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Beaujolais - The Old and the Nouveau

Wine Making Areas

The news that M. Deboeuf has just poured many thousands of litres of Beaujolais down the drain tells us a thing or two about market forces. I can still remember the first time my father drove me through the Beaujolais region I kept asking him 'so does all the Beaujolais in the world come from here?

The news that M. Deboeuf has just poured many thousands of litres of Beaujolais down the drain tells us a thing or two about market forces. I can still remember the first time my father drove me through the Beaujolais region I kept asking him 'so does all the Beaujolais in the world come from here?' It seemed so small a region for such an enormous production. Mind you, back in the sixties, it was probably true to say that not all the Beaujolais in the world came from this region. Firstly wine-makers in the New World were inclined to appropriate the name for their wines and secondly unscrupulous negociants in the Beaujolais imported must and wine from Algeria to turn into Beaujolais in their wineries. Still, this area just to the south of the Maconnais produces between 15 and 20 million gallons annually, most of it destined to be drunk within the year.

Beaujolais is a wine with a clearly defined character; it's light bodied, fruity, alcoholic and very easy to drink. The Gamay grape from which it is made, is almost outlawed in the Cote D'Or to the north, but in Beaujolais on its granitic soil, it thrives. It's a wine that is intended to drink young, although some of the Grand Crus can age very well. This freshness of youth has always been much admired, and it was this admiration that gave us the 'New Beaujolais' phenomenon. You may remember the race to be the first to have the new year's vintage throughout the seventies and eighties. Each year the hype became more exaggerated, culminating in the absurd spectacle of wines being parachute dropped into the Thames for the awaiting aficionados. Pleasing as a new Beaujolais is, it really isn't worth that sort of expenditure and that particular trend has thankfully died.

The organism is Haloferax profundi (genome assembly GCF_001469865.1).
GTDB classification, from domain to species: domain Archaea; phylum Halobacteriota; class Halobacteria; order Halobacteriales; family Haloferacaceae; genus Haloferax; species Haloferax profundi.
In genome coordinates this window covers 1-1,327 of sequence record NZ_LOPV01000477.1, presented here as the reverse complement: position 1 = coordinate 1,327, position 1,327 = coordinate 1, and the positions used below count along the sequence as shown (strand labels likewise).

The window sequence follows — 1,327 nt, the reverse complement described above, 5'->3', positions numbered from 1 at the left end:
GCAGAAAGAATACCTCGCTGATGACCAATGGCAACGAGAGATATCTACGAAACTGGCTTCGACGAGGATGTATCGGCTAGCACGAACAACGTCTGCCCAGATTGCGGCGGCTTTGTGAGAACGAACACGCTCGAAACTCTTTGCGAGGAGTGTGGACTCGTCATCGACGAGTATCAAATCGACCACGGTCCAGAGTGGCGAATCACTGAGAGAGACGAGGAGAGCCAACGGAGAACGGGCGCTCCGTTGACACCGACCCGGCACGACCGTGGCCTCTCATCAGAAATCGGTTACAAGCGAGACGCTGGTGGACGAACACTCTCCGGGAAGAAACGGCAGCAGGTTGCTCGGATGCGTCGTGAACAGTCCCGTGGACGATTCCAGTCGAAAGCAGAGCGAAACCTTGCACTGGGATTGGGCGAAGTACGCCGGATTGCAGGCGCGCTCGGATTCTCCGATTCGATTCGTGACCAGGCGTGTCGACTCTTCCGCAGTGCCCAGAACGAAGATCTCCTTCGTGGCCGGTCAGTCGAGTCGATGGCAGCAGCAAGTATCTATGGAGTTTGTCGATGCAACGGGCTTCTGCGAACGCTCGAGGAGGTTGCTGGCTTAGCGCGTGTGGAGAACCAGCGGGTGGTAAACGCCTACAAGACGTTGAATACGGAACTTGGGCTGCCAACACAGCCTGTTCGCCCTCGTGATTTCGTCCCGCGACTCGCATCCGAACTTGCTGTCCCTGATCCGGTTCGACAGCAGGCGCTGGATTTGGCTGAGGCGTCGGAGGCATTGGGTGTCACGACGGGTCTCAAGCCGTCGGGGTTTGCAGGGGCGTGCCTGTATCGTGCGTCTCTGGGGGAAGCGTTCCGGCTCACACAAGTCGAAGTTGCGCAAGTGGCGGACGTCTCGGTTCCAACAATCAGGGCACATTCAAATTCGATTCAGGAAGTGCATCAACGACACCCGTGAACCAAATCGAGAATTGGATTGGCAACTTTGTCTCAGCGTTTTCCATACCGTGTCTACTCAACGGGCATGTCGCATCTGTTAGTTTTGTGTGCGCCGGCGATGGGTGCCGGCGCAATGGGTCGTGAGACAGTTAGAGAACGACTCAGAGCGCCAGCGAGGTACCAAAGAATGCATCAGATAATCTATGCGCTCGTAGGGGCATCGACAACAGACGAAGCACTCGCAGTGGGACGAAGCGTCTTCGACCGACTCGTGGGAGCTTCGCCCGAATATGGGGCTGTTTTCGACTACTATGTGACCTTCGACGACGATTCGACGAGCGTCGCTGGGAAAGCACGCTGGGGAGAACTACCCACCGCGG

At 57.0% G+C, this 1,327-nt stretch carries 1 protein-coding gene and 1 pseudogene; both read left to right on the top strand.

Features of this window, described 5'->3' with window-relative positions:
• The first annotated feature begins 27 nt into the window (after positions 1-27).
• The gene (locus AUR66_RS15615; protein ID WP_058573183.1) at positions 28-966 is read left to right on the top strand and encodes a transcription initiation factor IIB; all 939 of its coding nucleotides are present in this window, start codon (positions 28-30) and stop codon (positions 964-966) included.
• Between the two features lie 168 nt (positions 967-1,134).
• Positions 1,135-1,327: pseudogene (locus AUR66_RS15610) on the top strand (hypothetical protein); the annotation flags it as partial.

There is much to discover and enjoy in the Beaujolais, from the simple name with that appellation, to the marginally more alcoholic 'superieur', to the better 'Beaujolais Villages', to the best of them - the ten Grand Crus, named after the villages of their origin. The best known here is probably Fleurie: with Morgon, Moulin a Vent and Brouilly often encountered. In the Beaujolais much is made of the differences between them; the longevity of Moulin a Vent, the lusciousness of Fleurie, the substance of Julienas and the grapiness of Brouilly, but in truth the wines share more in common than they differ.

Of them all, the best - in the sense of complexity and longevity - is Moulin a Vent. In good years it has a darker colour and tougher body than the others, as well as ageing well, a characteristic that isn't ordinarily associated with Beaujolais. After ten years, some can even rank with better red Burgundies.

Suggested wine

Moulin a Vent 2001, Joseph Drouhin.

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